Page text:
KINGMAN – A social gathering for the Andy Devine Days rodeo queen candidates will be held at 1 p.m. Saturday at Grand Events Center, 500 W. Beale St., with admission of $10.
Three teenage girls are vying for rodeo queen based on a points system for how well they perform in horsemanship skills, public speaking and private interviews on their knowledge of rodeos, equine science and current events.
The horsemanship competition is at 8 a.m. Saturday at Mohave County Fairgrounds.
Queen candidates will be judged by a panel from out of town, mostly from California, said Tiffany Leo, director of the rodeo queen pageant and former queen in 1991.
“It was a great experience,” Leo said of being rodeo queen. “It was a great opportunity and a great way to meet a lot of new people and new friends. Even when the girls are running in the pageant, you make friends, some of them lifetime friends.”
Leo said her mother (Susie Olson) and sister (Lisa Olson-Morris) were also Andy Devine Days rodeo queens, and her daughter (Adison Leo) is reigning teen queen.
Organizing the pageant takes some work, including lining up sponsors and prizes and preparing the girls for competition.
“I just enjoy working with the girls,” Leo said. “For some girls, it’s a life-changing experience.”
The rodeo is part of the 33rd annual Andy Devine Days celebration of Kingman’s western history scheduled for Sept. 23-24.
Rodeo queen candidates are:
Adrienne Sikel: Age 17, she attends Kingman Academy of Learning and is an honor roll student with plans to graduate in May and attend college. Her ambition is to earn a college degree and start her own working cattle ranch.
She’s an active member of 4-H, and her hobbies are barrel racing, camping and trail riding. She also plays soccer.
Why she wants to be rodeo queen: “To show others my love for rodeo and hopefully to inspire them. To educate the public on good animal stewardship.”
Dalace Beiswenger: Age 17, she attends River Valley High in Mohave Valley, where she participates in Student Council and National Honors Society. She also competes in horse shows and Gymkhana and 4-H.
Her ambition is to study natural horsemanship in college and go to the Los Angeles Police Department Academy to become an officer in the mounted unit. Aside from riding horses, she enjoys painting, drawing and sculpting.
Why she wants to be rodeo queen: “It has always been a dream of mine to inspire and teach young kids about the sport of rodeo and the western way of life.”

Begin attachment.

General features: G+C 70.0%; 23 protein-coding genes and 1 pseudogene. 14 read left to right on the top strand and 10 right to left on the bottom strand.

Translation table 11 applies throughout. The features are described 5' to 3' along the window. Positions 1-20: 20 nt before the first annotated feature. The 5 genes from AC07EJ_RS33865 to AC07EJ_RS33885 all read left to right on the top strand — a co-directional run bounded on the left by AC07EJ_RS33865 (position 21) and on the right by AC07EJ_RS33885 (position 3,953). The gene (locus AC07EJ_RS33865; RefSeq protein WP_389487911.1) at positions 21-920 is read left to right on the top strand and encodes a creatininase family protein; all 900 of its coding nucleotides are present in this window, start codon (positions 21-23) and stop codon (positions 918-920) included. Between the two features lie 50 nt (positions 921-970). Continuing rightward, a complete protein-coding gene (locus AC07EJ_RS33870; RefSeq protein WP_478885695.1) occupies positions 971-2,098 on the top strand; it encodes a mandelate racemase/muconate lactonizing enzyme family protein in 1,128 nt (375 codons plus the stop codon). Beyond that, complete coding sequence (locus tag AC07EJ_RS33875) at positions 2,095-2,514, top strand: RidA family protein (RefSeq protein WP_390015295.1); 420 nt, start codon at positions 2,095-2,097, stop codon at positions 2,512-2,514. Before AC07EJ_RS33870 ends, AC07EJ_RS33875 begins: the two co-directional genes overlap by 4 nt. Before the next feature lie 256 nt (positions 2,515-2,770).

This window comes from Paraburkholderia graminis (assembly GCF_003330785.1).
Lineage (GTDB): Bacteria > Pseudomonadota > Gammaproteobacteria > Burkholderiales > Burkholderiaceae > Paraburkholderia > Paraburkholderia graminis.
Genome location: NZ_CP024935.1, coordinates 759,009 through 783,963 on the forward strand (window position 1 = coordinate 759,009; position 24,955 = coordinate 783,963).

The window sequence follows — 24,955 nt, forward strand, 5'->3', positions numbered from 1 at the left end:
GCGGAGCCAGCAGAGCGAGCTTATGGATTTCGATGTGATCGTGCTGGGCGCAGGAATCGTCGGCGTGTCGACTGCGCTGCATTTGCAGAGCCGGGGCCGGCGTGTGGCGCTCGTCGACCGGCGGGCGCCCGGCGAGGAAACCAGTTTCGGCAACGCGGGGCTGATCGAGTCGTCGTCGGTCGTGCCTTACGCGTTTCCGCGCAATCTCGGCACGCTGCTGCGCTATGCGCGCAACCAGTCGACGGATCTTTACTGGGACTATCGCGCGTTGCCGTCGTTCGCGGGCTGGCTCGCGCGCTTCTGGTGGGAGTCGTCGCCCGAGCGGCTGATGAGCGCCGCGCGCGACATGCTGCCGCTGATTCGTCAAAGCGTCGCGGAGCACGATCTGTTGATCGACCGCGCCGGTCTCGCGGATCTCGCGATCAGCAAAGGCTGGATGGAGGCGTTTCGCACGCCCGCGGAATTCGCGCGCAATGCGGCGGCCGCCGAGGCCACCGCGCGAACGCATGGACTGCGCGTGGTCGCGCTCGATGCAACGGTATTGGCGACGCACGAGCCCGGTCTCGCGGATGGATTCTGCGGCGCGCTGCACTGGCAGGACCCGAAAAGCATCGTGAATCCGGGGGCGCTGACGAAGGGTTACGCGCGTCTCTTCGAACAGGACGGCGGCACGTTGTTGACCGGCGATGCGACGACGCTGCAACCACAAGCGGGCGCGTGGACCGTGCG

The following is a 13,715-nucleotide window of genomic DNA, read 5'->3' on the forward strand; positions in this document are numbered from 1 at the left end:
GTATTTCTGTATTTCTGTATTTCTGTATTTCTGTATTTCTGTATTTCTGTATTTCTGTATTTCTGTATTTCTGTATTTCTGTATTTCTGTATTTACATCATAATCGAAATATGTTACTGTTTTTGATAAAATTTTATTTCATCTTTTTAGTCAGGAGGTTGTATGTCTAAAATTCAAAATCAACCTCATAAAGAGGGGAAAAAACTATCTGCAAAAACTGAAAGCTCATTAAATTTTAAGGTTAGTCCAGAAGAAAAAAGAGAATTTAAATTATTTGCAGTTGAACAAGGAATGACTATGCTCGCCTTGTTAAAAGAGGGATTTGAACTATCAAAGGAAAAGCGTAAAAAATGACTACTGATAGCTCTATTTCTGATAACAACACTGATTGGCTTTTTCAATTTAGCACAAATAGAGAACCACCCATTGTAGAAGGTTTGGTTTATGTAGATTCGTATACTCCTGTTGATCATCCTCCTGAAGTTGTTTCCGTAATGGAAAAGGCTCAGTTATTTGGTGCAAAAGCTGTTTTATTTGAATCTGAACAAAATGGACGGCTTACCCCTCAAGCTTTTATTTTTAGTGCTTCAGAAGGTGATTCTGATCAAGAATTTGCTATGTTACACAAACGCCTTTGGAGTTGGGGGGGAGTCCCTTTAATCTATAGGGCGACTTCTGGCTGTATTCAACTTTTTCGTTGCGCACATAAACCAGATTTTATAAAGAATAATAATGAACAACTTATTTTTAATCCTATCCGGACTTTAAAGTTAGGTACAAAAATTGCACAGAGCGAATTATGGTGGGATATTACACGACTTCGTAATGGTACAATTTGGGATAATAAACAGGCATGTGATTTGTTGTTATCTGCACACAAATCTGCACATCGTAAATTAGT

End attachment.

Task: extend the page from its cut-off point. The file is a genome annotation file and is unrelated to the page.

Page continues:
Jamie Curry: Age 16, she attends Kingman High School where she is FFA vice president and has an FFA Greenhand degree. She enjoys riding horses and working with children and animals.
Her ambition is to become a respitory therapist and build a steady life for her and her future family.
Why she wants to be rodeo queen: “When I went to the rodeo as a child I looked to the royalty as role models and I have wanted to be one ever since.”
Rodeo teen queen candidates are:
Angela Bernal: Age 13, she attends Arizona Virtual Academy where she maintains at least a 3.0 grade point average and runs cross country and track. She has won about 50 ribbons at horse shows and Gymkhana.
She enjoys the lake, crafts and singing, and plans to go to college and get a master’s degree.
Why she wants to be rodeo teen queen: “To inspire others to follow their dreams and stay true to their passion.”
Codey Humble: Age 14, she attends Lee Williams High School and has been on the honor roll for three years. She participates in Kingman Junior Rodeo Association and Kingsmen Gymkhana.
She enjoys barrel racing, pole bending and training horses.
Her ambition is to earn a degree in equine chiropractic.
Why she wants to be rodeo teen queen: “To be a positive role model, and teach children the sport of rodeo and with hard work and dedication you can achieve any goals you set your mind to.”
Haley Brown: Age 14, she attends River Valley High School in Mohave Valley and plays in the school band.
She also is in Girls Scouts and enjoys horse riding and training.
Her ambition is to “do stuff I love” and help people.
Why she wants to be rodeo teen queen: “Because I want to bring the rodeo way of life to the younger generation.”